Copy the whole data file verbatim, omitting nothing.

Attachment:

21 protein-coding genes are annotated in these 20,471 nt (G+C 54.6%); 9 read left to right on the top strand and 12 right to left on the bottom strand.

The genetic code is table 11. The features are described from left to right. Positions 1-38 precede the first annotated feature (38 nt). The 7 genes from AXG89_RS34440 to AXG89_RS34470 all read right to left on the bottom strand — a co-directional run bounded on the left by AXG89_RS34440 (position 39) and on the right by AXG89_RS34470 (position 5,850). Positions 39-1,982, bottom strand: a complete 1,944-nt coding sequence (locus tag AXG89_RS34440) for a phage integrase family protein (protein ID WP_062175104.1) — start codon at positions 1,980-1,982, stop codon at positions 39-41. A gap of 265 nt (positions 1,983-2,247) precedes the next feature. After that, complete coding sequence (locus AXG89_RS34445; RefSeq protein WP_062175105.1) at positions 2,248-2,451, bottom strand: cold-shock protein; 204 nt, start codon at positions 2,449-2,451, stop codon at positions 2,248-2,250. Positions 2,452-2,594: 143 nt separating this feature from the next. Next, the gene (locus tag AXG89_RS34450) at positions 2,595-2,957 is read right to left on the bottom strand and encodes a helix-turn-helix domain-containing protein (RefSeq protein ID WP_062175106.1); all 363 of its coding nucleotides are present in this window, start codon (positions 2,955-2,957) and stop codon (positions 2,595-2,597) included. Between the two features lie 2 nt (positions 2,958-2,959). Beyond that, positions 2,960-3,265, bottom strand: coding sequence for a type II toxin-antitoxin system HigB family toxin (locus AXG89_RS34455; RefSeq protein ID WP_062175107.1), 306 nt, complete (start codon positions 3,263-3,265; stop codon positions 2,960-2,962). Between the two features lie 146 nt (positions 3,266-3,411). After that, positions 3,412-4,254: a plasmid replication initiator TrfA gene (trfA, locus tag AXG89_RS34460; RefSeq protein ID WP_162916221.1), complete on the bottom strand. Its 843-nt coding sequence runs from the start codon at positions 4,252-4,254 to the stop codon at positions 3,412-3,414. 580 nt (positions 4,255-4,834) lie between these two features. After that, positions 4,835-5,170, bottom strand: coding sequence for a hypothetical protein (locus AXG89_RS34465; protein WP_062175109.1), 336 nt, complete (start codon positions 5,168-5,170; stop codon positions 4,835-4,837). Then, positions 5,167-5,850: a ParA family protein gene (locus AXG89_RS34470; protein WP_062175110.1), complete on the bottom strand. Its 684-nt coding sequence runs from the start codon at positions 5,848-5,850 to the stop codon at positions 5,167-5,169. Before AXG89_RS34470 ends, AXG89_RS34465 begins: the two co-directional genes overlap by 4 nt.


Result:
21 protein-coding genes are annotated in these 20,471 nt (G+C 54.6%); 9 read left to right on the top strand and 12 right to left on the bottom strand.

The genetic code is table 11. The features are described from left to right. Positions 1-38 precede the first annotated feature (38 nt). The 7 genes from AXG89_RS34440 to AXG89_RS34470 all read right to left on the bottom strand — a co-directional run bounded on the left by AXG89_RS34440 (position 39) and on the right by AXG89_RS34470 (position 5,850). Positions 39-1,982, bottom strand: a complete 1,944-nt coding sequence (locus tag AXG89_RS34440) for a phage integrase family protein (protein ID WP_062175104.1) — start codon at positions 1,980-1,982, stop codon at positions 39-41. A gap of 265 nt (positions 1,983-2,247) precedes the next feature. After that, complete coding sequence (locus AXG89_RS34445; RefSeq protein WP_062175105.1) at positions 2,248-2,451, bottom strand: cold-shock protein; 204 nt, start codon at positions 2,449-2,451, stop codon at positions 2,248-2,250. Positions 2,452-2,594: 143 nt separating this feature from the next. Next, the gene (locus tag AXG89_RS34450) at positions 2,595-2,957 is read right to left on the bottom strand and encodes a helix-turn-helix domain-containing protein (RefSeq protein ID WP_062175106.1); all 363 of its coding nucleotides are present in this window, start codon (positions 2,955-2,957) and stop codon (positions 2,595-2,597) included. Between the two features lie 2 nt (positions 2,958-2,959). Beyond that, positions 2,960-3,265, bottom strand: coding sequence for a type II toxin-antitoxin system HigB family toxin (locus AXG89_RS34455; RefSeq protein ID WP_062175107.1), 306 nt, complete (start codon positions 3,263-3,265; stop codon positions 2,960-2,962). Between the two features lie 146 nt (positions 3,266-3,411). After that, positions 3,412-4,254: a plasmid replication initiator TrfA gene (trfA, locus tag AXG89_RS34460; RefSeq protein ID WP_162916221.1), complete on the bottom strand. Its 843-nt coding sequence runs from the start codon at positions 4,252-4,254 to the stop codon at positions 3,412-3,414. 580 nt (positions 4,255-4,834) lie between these two features. After that, positions 4,835-5,170, bottom strand: coding sequence for a hypothetical protein (locus AXG89_RS34465; protein WP_062175109.1), 336 nt, complete (start codon positions 5,168-5,170; stop codon positions 4,835-4,837). Then, positions 5,167-5,850: a ParA family protein gene (locus AXG89_RS34470; protein WP_062175110.1), complete on the bottom strand. Its 684-nt coding sequence runs from the start codon at positions 5,848-5,850 to the stop codon at positions 5,167-5,169. Before AXG89_RS34470 ends, AXG89_RS34465 begins: the two co-directional genes overlap by 4 nt.